The son of former Konishi clan retainer Masuda Jinbei (益田 甚兵衛?) (according to some sources, Shirō may have been the illegitimate son of Toyotomi Hideyori), Shirō was born in modern-day Kami-Amakusa, Kumamoto in a Catholic family. The charismatic 15-year-old was known to his followers as "heaven's messenger." Miraculous powers were attributed to him.
Shiro led the defence of Hara Castle and defeated the strongest of the Shogunate attackers in a series of coordinated defensive surges. But, because the rebel force had no logistical support, their morale was seriously weakened in the following days. Shiro displayed posters in the castle in an attempt to enhance the morale of rebel force, saying "Now, those who accompany me in being besieged in this castle, will be my friends unto the next world." But a rebel soldier, Yamada Uemonsaku, betrayed Shiro and notified the Shogunate of the truth that rebel food supplies were becoming strained. The Shogunate forces performed a final assault, taking Hara Castle in the process. The Shogunate forces massacred almost 40,000 rebels, including women and children. Yamada, who previously betrayed his fellow rebels, was the only recorded survivor.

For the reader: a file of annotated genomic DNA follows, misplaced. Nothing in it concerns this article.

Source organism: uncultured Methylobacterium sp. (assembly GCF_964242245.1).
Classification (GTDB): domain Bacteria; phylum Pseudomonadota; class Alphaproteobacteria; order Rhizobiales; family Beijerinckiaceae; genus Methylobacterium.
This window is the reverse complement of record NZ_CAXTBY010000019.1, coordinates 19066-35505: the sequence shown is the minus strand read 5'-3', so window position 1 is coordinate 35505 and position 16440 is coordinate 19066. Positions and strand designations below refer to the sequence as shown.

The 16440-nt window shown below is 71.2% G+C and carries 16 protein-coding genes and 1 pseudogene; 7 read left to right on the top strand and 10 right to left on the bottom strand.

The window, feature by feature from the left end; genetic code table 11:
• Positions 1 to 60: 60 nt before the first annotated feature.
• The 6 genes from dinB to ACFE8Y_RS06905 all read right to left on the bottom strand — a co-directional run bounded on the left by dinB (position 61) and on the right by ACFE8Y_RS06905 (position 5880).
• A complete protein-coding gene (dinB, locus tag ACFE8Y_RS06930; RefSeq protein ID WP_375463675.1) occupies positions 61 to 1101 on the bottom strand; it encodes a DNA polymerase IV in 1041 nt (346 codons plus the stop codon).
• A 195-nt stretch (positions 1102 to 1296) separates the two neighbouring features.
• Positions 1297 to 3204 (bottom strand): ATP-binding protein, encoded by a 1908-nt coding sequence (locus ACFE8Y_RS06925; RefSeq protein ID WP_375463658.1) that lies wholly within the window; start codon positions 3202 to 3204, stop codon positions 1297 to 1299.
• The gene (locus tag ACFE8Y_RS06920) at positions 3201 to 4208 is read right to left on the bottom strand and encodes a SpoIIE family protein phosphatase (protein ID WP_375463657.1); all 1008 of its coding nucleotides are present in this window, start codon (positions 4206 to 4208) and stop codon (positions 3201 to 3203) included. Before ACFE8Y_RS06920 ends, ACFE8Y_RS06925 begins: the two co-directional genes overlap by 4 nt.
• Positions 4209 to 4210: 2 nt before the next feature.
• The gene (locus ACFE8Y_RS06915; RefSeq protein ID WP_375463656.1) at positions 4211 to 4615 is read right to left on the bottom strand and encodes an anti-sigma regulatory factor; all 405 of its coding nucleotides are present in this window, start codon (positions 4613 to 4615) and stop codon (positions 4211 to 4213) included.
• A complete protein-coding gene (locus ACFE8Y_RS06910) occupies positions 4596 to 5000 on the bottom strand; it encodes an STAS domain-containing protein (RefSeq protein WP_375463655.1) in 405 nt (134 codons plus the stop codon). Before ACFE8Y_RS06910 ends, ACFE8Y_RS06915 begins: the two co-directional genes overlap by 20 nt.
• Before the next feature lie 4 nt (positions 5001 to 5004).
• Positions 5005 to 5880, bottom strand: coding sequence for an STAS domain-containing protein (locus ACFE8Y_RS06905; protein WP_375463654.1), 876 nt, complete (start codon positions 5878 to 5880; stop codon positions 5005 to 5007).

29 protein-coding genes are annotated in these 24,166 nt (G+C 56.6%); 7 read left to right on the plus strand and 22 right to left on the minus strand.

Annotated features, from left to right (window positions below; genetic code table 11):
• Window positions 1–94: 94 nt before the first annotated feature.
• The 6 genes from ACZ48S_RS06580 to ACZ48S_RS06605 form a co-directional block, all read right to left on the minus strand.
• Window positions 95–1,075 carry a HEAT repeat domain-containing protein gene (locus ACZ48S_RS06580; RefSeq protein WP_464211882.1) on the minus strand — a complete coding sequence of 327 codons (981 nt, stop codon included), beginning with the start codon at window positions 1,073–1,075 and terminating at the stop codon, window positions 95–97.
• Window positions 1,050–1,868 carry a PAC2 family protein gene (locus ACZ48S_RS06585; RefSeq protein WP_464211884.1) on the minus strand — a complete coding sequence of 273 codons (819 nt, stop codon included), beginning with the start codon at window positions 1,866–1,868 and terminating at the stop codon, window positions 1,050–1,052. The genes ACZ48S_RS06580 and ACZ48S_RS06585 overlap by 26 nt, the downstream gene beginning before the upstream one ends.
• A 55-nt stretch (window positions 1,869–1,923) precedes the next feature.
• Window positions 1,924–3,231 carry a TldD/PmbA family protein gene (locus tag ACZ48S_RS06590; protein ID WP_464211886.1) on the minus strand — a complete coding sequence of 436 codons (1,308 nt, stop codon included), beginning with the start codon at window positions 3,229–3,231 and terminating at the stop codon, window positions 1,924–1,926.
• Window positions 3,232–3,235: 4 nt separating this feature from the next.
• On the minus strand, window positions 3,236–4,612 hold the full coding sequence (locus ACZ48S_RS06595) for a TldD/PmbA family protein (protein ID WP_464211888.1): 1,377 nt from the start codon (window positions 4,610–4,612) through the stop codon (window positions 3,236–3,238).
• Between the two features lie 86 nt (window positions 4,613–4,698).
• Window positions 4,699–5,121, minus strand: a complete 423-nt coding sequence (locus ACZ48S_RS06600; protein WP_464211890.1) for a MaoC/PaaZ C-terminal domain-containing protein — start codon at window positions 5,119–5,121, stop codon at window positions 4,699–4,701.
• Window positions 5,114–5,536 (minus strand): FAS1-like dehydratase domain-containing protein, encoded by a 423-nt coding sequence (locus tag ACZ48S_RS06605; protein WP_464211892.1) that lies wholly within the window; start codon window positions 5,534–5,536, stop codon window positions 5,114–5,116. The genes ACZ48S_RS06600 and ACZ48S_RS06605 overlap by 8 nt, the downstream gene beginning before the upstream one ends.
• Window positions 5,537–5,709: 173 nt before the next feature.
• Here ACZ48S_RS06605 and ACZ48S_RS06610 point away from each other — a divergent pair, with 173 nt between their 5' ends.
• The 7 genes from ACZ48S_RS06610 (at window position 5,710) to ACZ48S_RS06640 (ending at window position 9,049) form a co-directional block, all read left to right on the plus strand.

Shiro was executed in the aftermath of the fall, his head being displayed on a pike in Nagasaki for an extended period of time afterward as a warning to any other potential Christian rebels. His final words were: "I shall return after 100 years and take my revenge." Even now, many Japanese Christians consider Shiro as a saint, but the Roman Catholic Church has not officially listed him as such.
In Popular Culture
- Shiro is featured as a character in Fate/Apocrypha under the name Shiro Kotomine.
- He is the central antagonist in the Japanese manga XBlade by Satoshi Shiki.
- He is featured as a mitama in the PlayStation Vita role-playing video game, Toukiden: The Age of Demons.
- In the manga Amakusa 1637, Shiro is never executed but is instead made into the slave of the mentally unstable time traveler Naozumi "Kotaka" Yatsuka, who sees him as a stand-in for his unrequited love Natsuki (who bears an uncanny physical resemblance to Shirou). Despite Naozumi's physical and sexual abuse of him, Shirou treats him kindly and tries to reason with him instead, in hopes to make him an ally of the oppressed Christians and help him be redeemed. But when Naozumi realises how Shirou is getting under his skin, he react with fright and strangles him to death.
- Ivan Morris. The Nobility of Failure: Tragic Heroes in the History of Japan. London: Secker and Warburg (1975)
This article incorporates text from OpenHistory.